The school fulfils Norwegian passive house standards (NS 3701) and uses very little energy for space heating through super insulation and a high degree of airtightness. The school building meets Norwegian energy standard A and is designed to use 76 kWh/m2, which is approximately 50 percent less than Norwegian standards. The multi-purpose hall is designed to use 124 kWh/m2.
Building heat loss was minimized through an integrated design process involving Building Information Modeling (BIM) that optimized the building shape, glazing, U-values and thermal bridges. The roof, exterior walls, windows and floor have U-values of 0.1 W/m2K, 0.17 W/m2K, 0.8 W/ m2K and 0.09 W/m2K respectively. Airtightness in the school has been measured to be 0.3 air changes per hour at 50 Pa, compared with the passive house standard of 0.6 air changes per hours. Over 80 percent of the heat from outgoing air is recovered and efficient heating is sourced from the Oslo municipal district heating system. The school is also equipped with energy efficient lighting, presence detectors to control lighting, ventilation systems, control systems and an energy monitoring system. Solar window shades avoid excessive solar heat gain and the need for cooling.
A photovoltaic solar system with panels on the school’s south-facing façade annually generates approximately 6,000 kWh. The system provides electricity to charge electric vehicles in the car park.
Skanska used the Norwegian government’s carbon calculation tool, Klimagassregnskap.no, which can be used to determine a building’s carbon footprint by calculating emissions from construction materials, operational energy and operational transport. The school’s lifecycle carbon footprint was calculated to be around 42 percent lower than the reference design model for the school. Klimagassregnskap.no was used together with BIM to identify cost-effective low-carbon materials and design options.
The embodied carbon emissions for the project were calculated to be 3,304 tCO2e, including 2,957 tCO2e for construction materials and 317 tCO2e for site activities (diesel and electricity use), which is approximately 50 percent less than a typical newly constructed Norwegian school building.
Low-carbon solutions included the use of flyash concrete and precast hollow core concrete slabs. Timber was used throughout the building where possible, such as for columns, beams, window frames, ceilings and the façade. Load bearing steel beams made from recycled steel were also used.
Environmentally responsible materials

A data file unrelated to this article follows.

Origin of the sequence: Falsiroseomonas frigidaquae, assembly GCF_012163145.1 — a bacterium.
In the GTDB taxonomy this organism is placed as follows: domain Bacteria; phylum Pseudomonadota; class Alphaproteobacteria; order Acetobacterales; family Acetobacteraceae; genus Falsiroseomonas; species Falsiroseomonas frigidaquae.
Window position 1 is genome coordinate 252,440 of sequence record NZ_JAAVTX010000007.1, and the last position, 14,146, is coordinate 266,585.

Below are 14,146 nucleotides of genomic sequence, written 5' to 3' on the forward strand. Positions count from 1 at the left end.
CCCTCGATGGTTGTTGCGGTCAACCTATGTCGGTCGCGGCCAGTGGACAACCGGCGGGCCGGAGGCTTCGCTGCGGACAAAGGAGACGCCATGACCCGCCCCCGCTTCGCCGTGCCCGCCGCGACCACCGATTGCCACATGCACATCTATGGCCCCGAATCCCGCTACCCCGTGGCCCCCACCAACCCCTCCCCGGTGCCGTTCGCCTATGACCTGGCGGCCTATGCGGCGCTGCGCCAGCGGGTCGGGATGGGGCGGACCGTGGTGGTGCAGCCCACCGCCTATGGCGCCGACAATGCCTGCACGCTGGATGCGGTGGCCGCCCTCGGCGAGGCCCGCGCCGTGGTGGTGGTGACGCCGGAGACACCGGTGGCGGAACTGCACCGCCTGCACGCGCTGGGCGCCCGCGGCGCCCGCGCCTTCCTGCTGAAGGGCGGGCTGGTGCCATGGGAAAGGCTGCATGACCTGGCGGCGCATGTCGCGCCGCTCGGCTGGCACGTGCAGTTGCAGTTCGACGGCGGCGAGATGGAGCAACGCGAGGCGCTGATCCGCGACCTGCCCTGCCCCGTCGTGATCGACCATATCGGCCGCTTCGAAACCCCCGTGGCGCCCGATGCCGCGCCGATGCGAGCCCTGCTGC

Construction materials that met the low-emission M1 Emission Classification of Building Materials standards were selected where possible, such as ceiling tiles, floor glue, flooring, and wall coverings. Natural materials included the extensive use of wood and timber, and marmoleum flooring, which is a natural bio-based materials that is also highly durable, non-toxic, anti-microbial and easy to maintain. Plaster and steel beams with high recycled content were also used. During the operation of the school, Skanska will ensure that only environmentally certified cleaning products be used on site.
Waste management during construction
The team followed BREEAM NOR waste standards and diverted 92.5 percent of project waste from landfill, compared with the Norwegian minimum sorting rate of 60 percent. Two workers were specifically employed to monitor construction waste on a daily basis and were paid by result. zoloft dosage ocd
Building elements were prefabricated off-site to reduce waste creation on site, such as the roof and bearing construction. Skanska Norway is a member of Grønt punkt Norge AS, which ensures the recycling of packaging.
The school is designed to use around 10 percent less water than a typical newly built school in Norway. Dual flush toilets with a maximum 6-liter flush have been installed along with taps with presence sensors. prednisone 5 mg canine
Other Green Aspects
Minimizing environmental impacts of construction
The construction site was certified according to Skanska Norway’s internal Green Workplace environmental management system (Grønn arbeidsplass), which is aligned with Skanska’s ISO 14001 certification. The system has higher emission standards for site machinery, energy efficient indoor and outdoor site lighting, and stricter standards for chemicals and waste management than Norwegian building regulations demand. In addition, Skanska worked to retain much of the existing vegetation during construction.
The entire 3,000 m2 roof is covered by sedum vegetation. Green roofs provide additional thermal insulation and extend the roof ’s lifespan by protecting it from weathering and ultraviolet light. Roof vegetation can also provide habitats for birds and insects, filter airborne pollution and reduce stormwater runoff.
Raising awareness of more sustainable buildings
During construction, Skanska held several tours of the site for school children, including a large event attended by the Norwegian Prime Minister and around 600 people in total. Skanska also organized specific events with the school, such as lectures concerning sustainability and BREEAM-NOR. The school itself will be used as an educational tool for pupils to learn about passive and more sustainable buildings. For example, a display in reception shows how much energy the PV system generates.